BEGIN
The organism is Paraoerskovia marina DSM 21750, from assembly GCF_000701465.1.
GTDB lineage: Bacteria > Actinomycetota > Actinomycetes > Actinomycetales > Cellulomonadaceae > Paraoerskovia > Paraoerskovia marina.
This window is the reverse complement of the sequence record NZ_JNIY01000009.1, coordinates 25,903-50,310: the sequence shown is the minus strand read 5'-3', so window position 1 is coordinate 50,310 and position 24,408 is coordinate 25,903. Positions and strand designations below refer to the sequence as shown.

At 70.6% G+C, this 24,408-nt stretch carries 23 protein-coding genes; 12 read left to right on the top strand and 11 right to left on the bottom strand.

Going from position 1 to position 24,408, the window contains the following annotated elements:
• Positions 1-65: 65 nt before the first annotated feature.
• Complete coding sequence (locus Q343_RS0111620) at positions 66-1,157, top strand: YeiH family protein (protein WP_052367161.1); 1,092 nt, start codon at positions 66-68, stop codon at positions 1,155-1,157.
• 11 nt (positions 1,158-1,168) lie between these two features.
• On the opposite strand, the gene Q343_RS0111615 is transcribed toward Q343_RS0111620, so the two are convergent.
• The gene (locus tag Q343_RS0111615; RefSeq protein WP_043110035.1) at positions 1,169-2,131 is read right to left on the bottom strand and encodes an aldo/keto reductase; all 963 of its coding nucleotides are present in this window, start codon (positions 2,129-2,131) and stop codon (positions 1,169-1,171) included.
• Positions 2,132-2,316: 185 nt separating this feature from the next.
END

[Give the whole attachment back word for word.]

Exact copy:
The organism is Paraoerskovia marina DSM 21750, from assembly GCF_000701465.1.
GTDB lineage: Bacteria > Actinomycetota > Actinomycetes > Actinomycetales > Cellulomonadaceae > Paraoerskovia > Paraoerskovia marina.
This window is the reverse complement of the sequence record NZ_JNIY01000009.1, coordinates 25,903-50,310: the sequence shown is the minus strand read 5'-3', so window position 1 is coordinate 50,310 and position 24,408 is coordinate 25,903. Positions and strand designations below refer to the sequence as shown.

At 70.6% G+C, this 24,408-nt stretch carries 23 protein-coding genes; 12 read left to right on the top strand and 11 right to left on the bottom strand.

Going from position 1 to position 24,408, the window contains the following annotated elements:
• Positions 1-65: 65 nt before the first annotated feature.
• Complete coding sequence (locus Q343_RS0111620) at positions 66-1,157, top strand: YeiH family protein (protein WP_052367161.1); 1,092 nt, start codon at positions 66-68, stop codon at positions 1,155-1,157.
• 11 nt (positions 1,158-1,168) lie between these two features.
• On the opposite strand, the gene Q343_RS0111615 is transcribed toward Q343_RS0111620, so the two are convergent.
• The gene (locus tag Q343_RS0111615; RefSeq protein WP_043110035.1) at positions 1,169-2,131 is read right to left on the bottom strand and encodes an aldo/keto reductase; all 963 of its coding nucleotides are present in this window, start codon (positions 2,129-2,131) and stop codon (positions 1,169-1,171) included.
• Positions 2,132-2,316: 185 nt separating this feature from the next.